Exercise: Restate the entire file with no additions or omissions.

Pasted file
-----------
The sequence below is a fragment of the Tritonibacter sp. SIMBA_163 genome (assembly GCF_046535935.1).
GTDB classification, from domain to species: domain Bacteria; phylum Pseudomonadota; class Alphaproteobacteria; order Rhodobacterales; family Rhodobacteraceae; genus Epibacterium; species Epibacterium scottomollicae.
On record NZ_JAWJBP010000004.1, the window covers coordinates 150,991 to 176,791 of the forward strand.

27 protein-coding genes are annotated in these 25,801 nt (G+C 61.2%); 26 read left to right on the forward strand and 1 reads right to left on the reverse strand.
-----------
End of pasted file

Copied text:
The sequence below is a fragment of the Tritonibacter sp. SIMBA_163 genome (assembly GCF_046535935.1).
GTDB classification, from domain to species: domain Bacteria; phylum Pseudomonadota; class Alphaproteobacteria; order Rhodobacterales; family Rhodobacteraceae; genus Epibacterium; species Epibacterium scottomollicae.
On record NZ_JAWJBP010000004.1, the window covers coordinates 150,991 to 176,791 of the forward strand.

27 protein-coding genes are annotated in these 25,801 nt (G+C 61.2%); 26 read left to right on the forward strand and 1 reads right to left on the reverse strand.